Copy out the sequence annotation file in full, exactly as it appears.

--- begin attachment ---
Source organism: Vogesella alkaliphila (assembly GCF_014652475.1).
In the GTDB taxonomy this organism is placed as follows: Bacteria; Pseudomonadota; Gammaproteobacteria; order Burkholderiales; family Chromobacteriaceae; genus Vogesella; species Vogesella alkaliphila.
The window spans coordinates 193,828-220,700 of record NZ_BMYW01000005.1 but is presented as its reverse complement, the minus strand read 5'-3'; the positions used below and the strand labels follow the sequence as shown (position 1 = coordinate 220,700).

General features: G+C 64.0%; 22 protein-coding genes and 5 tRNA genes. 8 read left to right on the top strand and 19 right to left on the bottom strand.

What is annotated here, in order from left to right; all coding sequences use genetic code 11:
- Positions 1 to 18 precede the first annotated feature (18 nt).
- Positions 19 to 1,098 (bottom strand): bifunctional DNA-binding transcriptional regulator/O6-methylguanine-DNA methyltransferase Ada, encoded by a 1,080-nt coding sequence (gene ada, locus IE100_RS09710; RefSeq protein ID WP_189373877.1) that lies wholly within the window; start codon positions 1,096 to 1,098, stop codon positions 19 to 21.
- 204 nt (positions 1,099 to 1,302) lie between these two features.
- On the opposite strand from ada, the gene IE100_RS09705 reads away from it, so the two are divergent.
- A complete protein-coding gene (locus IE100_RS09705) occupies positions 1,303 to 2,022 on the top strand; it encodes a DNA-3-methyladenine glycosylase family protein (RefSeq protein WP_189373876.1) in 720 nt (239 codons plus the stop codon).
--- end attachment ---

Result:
Source organism: Vogesella alkaliphila (assembly GCF_014652475.1).
In the GTDB taxonomy this organism is placed as follows: Bacteria; Pseudomonadota; Gammaproteobacteria; order Burkholderiales; family Chromobacteriaceae; genus Vogesella; species Vogesella alkaliphila.
The window spans coordinates 193,828-220,700 of record NZ_BMYW01000005.1 but is presented as its reverse complement, the minus strand read 5'-3'; the positions used below and the strand labels follow the sequence as shown (position 1 = coordinate 220,700).

General features: G+C 64.0%; 22 protein-coding genes and 5 tRNA genes. 8 read left to right on the top strand and 19 right to left on the bottom strand.

What is annotated here, in order from left to right; all coding sequences use genetic code 11:
- Positions 1 to 18 precede the first annotated feature (18 nt).
- Positions 19 to 1,098 (bottom strand): bifunctional DNA-binding transcriptional regulator/O6-methylguanine-DNA methyltransferase Ada, encoded by a 1,080-nt coding sequence (gene ada, locus IE100_RS09710; RefSeq protein ID WP_189373877.1) that lies wholly within the window; start codon positions 1,096 to 1,098, stop codon positions 19 to 21.
- 204 nt (positions 1,099 to 1,302) lie between these two features.
- On the opposite strand from ada, the gene IE100_RS09705 reads away from it, so the two are divergent.
- A complete protein-coding gene (locus IE100_RS09705) occupies positions 1,303 to 2,022 on the top strand; it encodes a DNA-3-methyladenine glycosylase family protein (RefSeq protein WP_189373876.1) in 720 nt (239 codons plus the stop codon).